For Buyers

Real Estate Glossary

Helping Home Buyers and Sellers With Real Estate Related Terms

This Real Estate Glossary is provided by the Sold By Sisler Team to help you become knowledgeable with any term you may find that is unfamiliar. We would be happy to assist you when you are ready to buy or sell real estate in the Maryland, D.C. or Northern Virginia areas.

 

Amenity

A property characteristic that gives it more worth or value, because it is seen as an advantage that is not a basic part of the property. Such characteristics can be natural environment traits that surround the property or an “extra” that has been added onto it.

Amortization

Reducing a mortgage by making a regular monthly payment according to a schedule put in place by your mortgage lender (comprised of both the principle amount and the incurred interest).

Annual Percentage Rate (APR)

This calculation will help you determine how much a particular loan will cost, using a specific formula.

Application

The initial form a potential home buyer will have to fill out when they first request a mortgage. The lending company will take this information into account when deciding whether to give a loan to the applicant.

Appraisal

An estimation of the value of the property. This allows a lender know how much a property is worth, according to the fair market value, before they give a loan on it.

Appraiser

Someone who is qualified to give a property appraisal (see above).

ARM

Acronym for “Adjustable Rate Mortgage”. With an ARM, your mortgage rate will change as the current market rate changes. So, when the market rate goes down, so will your rate and vice versa.

Assessor

Someone who is qualified to give a property appraisal for tax purposes.

Assumable mortgage

When a seller passes the mortgage on a property to the buyer, so that the buyer will assume full responsibility for the remaining payment.

Balloon Mortgage

A mortgage in which the borrower will make regular monthly payments for 5-10 years, much shorter than a traditional mortgage, and then make a large final payment at the end of that time.

Bankruptcy

When the legal system has confirmed that a person no longer has the financial resources to pay the debts that s/he may owe.

Borrower

Someone who applies, is approved, and receives money for a mortgage.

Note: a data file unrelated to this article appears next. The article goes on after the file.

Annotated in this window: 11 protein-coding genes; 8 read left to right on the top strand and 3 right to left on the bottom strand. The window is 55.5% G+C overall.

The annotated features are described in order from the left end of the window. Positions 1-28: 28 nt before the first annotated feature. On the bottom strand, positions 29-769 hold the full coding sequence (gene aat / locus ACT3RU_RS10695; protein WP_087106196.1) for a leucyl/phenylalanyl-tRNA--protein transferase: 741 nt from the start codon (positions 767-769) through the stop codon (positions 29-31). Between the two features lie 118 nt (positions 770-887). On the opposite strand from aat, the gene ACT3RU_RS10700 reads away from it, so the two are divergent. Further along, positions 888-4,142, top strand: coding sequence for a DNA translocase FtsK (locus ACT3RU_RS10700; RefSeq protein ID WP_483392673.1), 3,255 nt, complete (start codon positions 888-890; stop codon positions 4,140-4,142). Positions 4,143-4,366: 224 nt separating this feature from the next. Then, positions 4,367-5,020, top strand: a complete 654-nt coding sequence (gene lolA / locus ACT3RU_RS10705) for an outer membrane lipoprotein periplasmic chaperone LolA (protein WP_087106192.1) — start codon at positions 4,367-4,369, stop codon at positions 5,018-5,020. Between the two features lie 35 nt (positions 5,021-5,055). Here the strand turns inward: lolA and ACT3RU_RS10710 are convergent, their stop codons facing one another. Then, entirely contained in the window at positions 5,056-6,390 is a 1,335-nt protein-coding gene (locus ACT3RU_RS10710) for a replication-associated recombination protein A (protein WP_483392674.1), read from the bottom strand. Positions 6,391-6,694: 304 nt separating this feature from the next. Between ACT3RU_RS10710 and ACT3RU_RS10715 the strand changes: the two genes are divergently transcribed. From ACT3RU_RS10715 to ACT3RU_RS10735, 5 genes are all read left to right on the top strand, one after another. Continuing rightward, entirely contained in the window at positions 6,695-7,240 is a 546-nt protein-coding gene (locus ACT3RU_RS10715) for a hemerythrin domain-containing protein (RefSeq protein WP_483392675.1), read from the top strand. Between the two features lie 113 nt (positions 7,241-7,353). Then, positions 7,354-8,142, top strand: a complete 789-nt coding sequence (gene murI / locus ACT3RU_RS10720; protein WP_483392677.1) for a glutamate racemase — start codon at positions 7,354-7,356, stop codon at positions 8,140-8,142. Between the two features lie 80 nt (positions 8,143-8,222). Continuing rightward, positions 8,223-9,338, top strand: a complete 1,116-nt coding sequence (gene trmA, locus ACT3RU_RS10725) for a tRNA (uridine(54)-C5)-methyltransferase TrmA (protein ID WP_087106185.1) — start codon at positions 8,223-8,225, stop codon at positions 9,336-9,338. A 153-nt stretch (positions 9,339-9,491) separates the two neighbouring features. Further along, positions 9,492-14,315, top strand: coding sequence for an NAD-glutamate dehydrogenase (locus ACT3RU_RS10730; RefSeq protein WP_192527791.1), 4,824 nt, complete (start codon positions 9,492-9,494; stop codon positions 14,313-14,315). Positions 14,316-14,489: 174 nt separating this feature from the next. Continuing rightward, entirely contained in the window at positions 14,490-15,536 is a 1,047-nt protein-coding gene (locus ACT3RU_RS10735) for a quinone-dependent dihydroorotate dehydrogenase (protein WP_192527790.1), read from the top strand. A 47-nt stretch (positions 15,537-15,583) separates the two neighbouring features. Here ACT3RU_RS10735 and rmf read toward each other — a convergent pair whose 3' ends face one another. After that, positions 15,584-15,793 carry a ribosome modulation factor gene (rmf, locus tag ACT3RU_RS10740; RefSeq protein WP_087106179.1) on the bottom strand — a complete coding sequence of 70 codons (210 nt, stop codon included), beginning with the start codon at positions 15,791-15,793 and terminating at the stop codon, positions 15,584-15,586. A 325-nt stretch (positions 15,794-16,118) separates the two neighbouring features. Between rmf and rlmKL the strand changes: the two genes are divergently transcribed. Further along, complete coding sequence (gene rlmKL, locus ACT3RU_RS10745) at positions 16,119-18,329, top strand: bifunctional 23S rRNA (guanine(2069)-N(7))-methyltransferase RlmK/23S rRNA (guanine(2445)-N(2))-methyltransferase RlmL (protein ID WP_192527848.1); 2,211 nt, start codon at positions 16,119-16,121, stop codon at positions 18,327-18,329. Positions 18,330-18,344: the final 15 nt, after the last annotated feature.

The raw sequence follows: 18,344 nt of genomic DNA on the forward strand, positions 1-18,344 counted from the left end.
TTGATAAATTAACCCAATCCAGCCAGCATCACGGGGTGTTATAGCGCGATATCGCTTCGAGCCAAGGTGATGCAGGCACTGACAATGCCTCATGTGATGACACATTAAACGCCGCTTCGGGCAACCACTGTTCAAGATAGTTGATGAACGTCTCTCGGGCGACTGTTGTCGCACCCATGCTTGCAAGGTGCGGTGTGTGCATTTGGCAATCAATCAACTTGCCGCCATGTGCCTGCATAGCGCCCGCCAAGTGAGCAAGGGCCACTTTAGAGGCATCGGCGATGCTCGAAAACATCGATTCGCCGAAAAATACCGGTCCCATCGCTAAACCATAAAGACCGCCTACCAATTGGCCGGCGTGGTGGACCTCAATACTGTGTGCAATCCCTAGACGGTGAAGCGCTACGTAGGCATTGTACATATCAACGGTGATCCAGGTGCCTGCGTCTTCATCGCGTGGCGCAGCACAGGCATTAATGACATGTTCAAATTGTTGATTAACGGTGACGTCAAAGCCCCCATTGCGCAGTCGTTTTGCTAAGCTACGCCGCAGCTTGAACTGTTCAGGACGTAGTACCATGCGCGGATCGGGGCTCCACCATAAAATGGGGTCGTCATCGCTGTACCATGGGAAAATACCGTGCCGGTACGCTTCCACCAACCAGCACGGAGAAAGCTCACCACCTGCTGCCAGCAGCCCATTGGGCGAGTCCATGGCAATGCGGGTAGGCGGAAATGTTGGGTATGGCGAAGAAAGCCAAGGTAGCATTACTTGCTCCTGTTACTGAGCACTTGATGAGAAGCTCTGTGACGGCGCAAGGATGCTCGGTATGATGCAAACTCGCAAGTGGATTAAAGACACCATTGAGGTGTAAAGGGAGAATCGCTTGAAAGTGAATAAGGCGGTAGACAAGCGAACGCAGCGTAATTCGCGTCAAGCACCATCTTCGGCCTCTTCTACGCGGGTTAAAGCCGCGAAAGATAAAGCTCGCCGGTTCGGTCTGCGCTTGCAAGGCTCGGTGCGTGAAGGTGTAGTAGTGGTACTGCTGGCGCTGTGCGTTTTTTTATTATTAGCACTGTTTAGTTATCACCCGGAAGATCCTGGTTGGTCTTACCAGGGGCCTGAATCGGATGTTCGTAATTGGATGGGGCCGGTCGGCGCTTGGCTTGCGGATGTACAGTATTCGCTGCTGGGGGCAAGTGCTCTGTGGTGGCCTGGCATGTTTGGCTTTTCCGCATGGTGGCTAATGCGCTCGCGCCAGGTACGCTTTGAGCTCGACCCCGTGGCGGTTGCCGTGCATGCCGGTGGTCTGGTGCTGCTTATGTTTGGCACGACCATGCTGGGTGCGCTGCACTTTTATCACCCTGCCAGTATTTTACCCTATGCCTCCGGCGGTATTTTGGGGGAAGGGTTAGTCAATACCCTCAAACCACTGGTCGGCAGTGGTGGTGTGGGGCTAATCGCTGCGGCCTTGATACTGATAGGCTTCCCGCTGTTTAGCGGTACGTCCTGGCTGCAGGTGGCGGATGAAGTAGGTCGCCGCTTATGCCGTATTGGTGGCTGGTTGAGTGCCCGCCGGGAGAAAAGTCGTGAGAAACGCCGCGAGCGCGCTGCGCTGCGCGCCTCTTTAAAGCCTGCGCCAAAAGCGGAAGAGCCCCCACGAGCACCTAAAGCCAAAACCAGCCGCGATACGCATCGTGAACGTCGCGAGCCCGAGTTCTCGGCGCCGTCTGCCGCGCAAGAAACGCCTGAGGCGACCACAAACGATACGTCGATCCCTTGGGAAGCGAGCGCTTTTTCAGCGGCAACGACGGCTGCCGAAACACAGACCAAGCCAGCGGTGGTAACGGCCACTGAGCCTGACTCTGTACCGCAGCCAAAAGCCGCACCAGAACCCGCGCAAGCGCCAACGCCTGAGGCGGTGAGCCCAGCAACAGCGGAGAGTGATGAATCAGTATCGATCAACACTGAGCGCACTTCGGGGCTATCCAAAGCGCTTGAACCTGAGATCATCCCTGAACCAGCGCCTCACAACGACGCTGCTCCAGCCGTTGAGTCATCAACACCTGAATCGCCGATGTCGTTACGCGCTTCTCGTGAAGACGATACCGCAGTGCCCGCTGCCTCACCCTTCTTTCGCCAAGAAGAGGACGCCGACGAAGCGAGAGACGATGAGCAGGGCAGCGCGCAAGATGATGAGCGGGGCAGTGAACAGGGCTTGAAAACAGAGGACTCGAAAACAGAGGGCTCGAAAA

Building code

Standards of safety that a building must comply to or risk being cited and/or shut down.

Budget

A log of how much one has made and spent over a specified amount of time. Can also be an estimate of how much money a person has for a particular need.

Cap

A maximum value on how much a payment or interest rate can increase.

Cash reserves

Extra funds that a borrower may be required to have, aside from the funds to pay for a down payment and closing costs.

 

Certificate of title

A paper verifying that the title belongs to the titleholder and no one else.

Closing

When a property is transferred from one owner to another after it is sold.

Closing Costs

Money that needs to be paid when a property is transferred from one owner to another after it is sold.

 

Commission

The amount a real estate agent collects for selling a property.

Condominium

A property that has multiple units which are individually owned.

 

Conventional loan

Loans that are financed by an investor who will determine the requirements for the borrower and the loan terms.

Cooperative (Co-op)

When a multi-unit building is owned by several tenants who all share in the financial responsibility of the property.

Credit History

The record of a person’s ability to pay off loans, credit card debts, or other debts.

Credit Report

A report listing the record of a person’s ability to pay off loans, credit card debts, or other debts.

Credit bureau score

A number derived by a person’s ability to pay off past debts.

Debt-to-Income ratio

The debt one has compared to the income they receive, in the form of a percent. Most lenders have a set debt-to-income ratio that a borrower must exceed to be approved for a mortgage.

Deed

A document which outlines the provisions of a property rights transfer that occurs between a seller and a buyer.

Deed-in-lieu

An option to prevent foreclosure where the deed from the property is given to the lending company as repayment.

Default

When a mortgage installment becomes severely delinquent.

Delinquency

When a mortgage installment becomes overdue.

Discount point

A discount, usually worth 1% per point, which is applied to the mortgage interest rate.

Down payment

Part of the property price that is paid by the buyer at closing time, rather than by the lending company. The mortgage principle will be the selling price of the property minus the down payment.

 

Earnest money

Funds placed on a property by a potential buyer to show that s/he is sincere about buying the property. If the sale goes through, these funds will be combined with the down payment and deducted from the selling price.